Patching in the Air Force

The 28 May SANS NewsBites reported:

Air Force Service Evaluates Patches (19 May 2003)

The Air Force has established the Enterprise Network Operations Support Cell (ENOSC), a software patch service. Patches are tested by the Air Force Computer Emergency Response Team which assesses its effectiveness and assigns it a number indicating its likelihood of interfering with other software. The patch along with that information is placed on the site and administrators can decide if it's an appropriate patch for their systems. ENOSC supports Windows 9x, NT 4.0, 2000 and XP, as well as Exchange Server and Internet Explorer. It also supports Sun Solaris and plans to add Linux and HP-UX.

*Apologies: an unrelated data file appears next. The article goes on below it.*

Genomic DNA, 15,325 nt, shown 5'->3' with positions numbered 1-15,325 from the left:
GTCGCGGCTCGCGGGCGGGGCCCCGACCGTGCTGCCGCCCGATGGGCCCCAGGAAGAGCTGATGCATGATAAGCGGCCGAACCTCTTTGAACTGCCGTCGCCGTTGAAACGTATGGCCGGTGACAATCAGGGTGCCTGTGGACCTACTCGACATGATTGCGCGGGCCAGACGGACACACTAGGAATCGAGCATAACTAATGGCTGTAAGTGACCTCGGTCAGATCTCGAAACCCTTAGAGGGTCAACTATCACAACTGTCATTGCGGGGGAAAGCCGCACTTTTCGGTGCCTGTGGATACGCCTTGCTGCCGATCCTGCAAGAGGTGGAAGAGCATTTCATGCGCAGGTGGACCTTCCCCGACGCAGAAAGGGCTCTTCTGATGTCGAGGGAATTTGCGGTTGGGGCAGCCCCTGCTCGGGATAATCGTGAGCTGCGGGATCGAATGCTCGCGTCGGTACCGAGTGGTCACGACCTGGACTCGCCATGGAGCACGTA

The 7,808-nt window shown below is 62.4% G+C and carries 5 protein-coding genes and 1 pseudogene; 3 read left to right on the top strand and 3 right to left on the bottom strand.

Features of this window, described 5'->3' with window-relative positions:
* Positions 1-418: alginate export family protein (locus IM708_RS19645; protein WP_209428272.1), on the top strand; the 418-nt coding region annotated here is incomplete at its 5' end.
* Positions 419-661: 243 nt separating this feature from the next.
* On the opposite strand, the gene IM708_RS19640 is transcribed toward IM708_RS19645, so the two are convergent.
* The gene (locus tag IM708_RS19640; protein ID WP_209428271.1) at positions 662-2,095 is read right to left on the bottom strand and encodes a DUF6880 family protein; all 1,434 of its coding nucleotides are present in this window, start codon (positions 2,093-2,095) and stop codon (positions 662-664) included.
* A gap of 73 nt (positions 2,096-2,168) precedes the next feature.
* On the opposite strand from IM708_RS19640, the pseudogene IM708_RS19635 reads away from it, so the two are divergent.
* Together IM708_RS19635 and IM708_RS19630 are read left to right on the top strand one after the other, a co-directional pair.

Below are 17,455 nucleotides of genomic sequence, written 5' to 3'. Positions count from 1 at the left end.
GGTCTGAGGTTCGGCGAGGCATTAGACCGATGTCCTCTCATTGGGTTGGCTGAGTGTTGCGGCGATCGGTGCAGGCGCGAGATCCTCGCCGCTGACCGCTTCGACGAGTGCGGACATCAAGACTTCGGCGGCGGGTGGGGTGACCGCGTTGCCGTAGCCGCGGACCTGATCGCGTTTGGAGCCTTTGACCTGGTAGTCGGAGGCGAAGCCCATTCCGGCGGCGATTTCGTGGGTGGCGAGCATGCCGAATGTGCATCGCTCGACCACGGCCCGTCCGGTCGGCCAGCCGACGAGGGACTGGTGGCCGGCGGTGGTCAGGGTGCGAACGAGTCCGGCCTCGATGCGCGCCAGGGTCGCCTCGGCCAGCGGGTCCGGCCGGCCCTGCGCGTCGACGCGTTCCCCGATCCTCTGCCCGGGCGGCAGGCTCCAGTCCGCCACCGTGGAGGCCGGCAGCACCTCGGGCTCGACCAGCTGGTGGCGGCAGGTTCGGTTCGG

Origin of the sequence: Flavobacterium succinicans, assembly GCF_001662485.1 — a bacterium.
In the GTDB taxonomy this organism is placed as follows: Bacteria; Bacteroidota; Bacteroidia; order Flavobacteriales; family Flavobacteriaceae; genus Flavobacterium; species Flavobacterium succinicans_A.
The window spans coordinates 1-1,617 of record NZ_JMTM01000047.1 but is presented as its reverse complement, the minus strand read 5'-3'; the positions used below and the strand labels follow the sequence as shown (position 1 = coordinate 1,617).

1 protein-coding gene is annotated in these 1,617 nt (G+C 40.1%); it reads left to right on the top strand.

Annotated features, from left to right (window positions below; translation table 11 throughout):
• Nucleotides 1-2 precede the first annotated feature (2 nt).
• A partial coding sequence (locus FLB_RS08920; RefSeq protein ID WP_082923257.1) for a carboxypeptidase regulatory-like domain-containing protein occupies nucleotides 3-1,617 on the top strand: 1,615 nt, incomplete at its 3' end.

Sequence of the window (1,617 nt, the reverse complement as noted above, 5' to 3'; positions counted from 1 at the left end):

This sounded suspicious to me, as the original article says:

"When a patch comes out for those OSes or applications, the Air Force Computer Emergency Response Team judges its effectiveness—that is, does it in fact fix the problem? A nine-member ENOSC team evaluates the patch’s impact on the OS and on the applications likely to be running under it."

One of my friends at the AFCERT confirmed that the AFCERT is NOT testing patches. The ENOSC performs the testing, while the AFCERT issues compliance orders. The AFCERT is not equipped to test patches, and that is not its primary mission anyway.


Popular posts from this blog

Five Reasons I Want China Running Its Own Software

Cybersecurity Domains Mind Map

A Brief History of the Internet in Northern Virginia